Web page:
GREENVILLE, N.C. (WNCT) – October through December is often referred to as “Giving Season”. This year though, some Eastern North Carolina nonprofits are coming up short. While some organizations, like the Salvation Army, say they’re struggling.
“The donations have been slow,” says Lt. Bruce Rabon with the Salvation Army of Beaufort County. “We’re nowhere near where we were last year.”
Other groups say it’s too soon to tell.
“We’ve actually seen very steady donations at the Food Bank to this point,” says Lance Barton, Food Bank Eastern Regional Director. “I have to say that it’s probably too early to make a decision if it’s been a good giving season or not.”
The Salvation Army says they’re seeing increased demand.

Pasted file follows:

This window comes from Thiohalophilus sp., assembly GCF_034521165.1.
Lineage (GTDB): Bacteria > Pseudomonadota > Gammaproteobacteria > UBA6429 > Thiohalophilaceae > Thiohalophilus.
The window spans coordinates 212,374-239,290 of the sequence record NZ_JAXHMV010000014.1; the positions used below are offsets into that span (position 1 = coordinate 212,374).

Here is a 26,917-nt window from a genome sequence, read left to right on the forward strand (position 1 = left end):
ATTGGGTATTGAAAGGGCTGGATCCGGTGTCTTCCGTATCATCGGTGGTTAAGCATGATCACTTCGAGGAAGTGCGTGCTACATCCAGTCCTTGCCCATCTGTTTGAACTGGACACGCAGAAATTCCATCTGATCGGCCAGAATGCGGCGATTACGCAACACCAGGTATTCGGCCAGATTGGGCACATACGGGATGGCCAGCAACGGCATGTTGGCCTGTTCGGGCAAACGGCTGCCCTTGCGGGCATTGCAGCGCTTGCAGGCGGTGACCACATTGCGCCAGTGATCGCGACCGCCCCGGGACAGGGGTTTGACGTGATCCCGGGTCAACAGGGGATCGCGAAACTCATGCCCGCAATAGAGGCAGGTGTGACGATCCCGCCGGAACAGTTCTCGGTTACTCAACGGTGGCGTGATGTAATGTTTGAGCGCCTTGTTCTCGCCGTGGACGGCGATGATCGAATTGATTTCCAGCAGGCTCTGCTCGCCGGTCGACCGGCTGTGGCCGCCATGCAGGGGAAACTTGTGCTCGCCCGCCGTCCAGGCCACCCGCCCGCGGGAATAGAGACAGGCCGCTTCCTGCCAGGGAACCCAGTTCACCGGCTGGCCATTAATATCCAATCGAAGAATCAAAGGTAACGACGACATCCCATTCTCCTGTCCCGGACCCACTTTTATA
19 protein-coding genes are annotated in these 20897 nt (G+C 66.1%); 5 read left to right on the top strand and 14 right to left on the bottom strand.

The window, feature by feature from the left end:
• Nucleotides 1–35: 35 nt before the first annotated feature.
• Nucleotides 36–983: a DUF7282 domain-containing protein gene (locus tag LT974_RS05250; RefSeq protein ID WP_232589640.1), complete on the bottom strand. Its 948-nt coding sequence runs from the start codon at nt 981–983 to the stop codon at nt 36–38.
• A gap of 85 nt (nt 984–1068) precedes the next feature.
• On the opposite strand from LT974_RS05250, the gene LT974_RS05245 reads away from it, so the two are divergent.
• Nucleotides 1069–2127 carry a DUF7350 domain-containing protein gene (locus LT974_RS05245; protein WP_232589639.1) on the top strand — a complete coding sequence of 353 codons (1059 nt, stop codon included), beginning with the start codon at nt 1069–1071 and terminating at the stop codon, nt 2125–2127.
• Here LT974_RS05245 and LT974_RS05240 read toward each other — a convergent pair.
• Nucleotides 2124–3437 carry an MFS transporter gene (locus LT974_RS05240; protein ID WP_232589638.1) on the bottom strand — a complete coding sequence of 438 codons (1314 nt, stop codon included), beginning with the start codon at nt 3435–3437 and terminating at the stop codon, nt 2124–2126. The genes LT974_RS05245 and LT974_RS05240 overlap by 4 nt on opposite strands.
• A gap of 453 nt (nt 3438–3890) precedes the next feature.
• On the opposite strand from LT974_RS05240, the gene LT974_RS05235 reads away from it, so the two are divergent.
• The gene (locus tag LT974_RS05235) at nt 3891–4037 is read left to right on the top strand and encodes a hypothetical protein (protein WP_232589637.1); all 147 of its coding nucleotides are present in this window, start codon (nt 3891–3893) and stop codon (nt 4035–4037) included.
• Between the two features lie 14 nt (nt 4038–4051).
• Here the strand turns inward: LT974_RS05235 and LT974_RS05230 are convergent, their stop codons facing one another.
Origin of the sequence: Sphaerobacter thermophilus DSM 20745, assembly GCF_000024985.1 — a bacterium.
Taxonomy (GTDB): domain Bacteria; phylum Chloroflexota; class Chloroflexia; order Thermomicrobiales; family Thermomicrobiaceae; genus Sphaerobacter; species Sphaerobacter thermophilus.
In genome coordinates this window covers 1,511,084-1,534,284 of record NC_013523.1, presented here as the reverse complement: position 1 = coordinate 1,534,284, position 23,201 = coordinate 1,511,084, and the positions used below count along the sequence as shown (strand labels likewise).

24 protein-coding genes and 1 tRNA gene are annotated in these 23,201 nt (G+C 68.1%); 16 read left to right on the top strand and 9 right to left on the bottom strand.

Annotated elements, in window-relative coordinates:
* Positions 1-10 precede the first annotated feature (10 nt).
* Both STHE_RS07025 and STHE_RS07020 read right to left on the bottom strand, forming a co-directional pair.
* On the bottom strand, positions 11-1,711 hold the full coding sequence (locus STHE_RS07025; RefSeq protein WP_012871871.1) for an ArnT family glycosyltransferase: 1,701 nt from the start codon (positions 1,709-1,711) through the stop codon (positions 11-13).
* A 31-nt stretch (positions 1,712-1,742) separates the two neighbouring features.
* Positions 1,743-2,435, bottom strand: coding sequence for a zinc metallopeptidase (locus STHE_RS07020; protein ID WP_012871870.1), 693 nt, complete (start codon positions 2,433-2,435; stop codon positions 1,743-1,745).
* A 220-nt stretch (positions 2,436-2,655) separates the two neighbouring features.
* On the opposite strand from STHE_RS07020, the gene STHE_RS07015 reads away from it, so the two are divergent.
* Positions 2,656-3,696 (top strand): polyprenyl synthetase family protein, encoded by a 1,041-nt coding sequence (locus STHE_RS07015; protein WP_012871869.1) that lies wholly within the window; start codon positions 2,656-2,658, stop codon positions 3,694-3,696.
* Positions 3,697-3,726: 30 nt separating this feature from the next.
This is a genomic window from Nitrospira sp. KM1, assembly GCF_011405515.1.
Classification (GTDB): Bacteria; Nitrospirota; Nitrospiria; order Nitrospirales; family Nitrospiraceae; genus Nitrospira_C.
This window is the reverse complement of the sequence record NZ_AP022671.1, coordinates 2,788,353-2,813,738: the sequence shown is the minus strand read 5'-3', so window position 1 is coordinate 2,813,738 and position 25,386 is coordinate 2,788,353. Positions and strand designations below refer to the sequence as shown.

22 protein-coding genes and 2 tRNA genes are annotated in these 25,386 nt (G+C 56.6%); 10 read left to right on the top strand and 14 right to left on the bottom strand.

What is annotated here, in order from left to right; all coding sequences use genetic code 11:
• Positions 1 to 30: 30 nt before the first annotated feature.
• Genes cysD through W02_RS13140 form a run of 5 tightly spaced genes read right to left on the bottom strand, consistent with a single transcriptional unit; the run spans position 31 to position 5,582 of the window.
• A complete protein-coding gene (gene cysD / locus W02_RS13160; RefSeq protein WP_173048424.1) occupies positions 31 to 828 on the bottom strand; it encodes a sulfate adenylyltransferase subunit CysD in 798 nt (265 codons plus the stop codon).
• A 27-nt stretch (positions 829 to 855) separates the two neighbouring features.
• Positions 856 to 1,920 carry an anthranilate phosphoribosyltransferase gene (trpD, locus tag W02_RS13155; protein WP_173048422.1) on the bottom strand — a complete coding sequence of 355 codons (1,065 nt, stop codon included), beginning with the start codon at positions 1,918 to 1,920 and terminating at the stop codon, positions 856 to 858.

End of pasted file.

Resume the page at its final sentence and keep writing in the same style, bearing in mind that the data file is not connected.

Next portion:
“We have seen an influx in the number of folks that have come through doors needing service,” says Rabon. “Whether that’s food or utilities or whatever the case may be.”
The Food Bank says the community seems focused on giving but donations may be spread across multiple groups.
“The reality is that we have a lot of organizations that are trying to reach out to a lot of people,” says Barton. “I would say that our community is certainly not any less generous than they’ve always been, we live in an incredible generous community, but there are a lot more options than there used to be.”
Nonprofits are working on creative solutions like more exposure.
“This year as far as our angel tree, we expanded the number of locations so that we could hopefully have more visual aid out there,” says Rabon.
Both in-person and online, on website’s like GoFundMe and CrowdFunding. Technology offers a unique approach that may take the hassle out of charity.
“A non-profits most important component is their reputation,” says Barton. “When you do crowd-sourcing, you bring your own legitimacy.”
Local groups hope that legitimacy translates into donations to help those in need.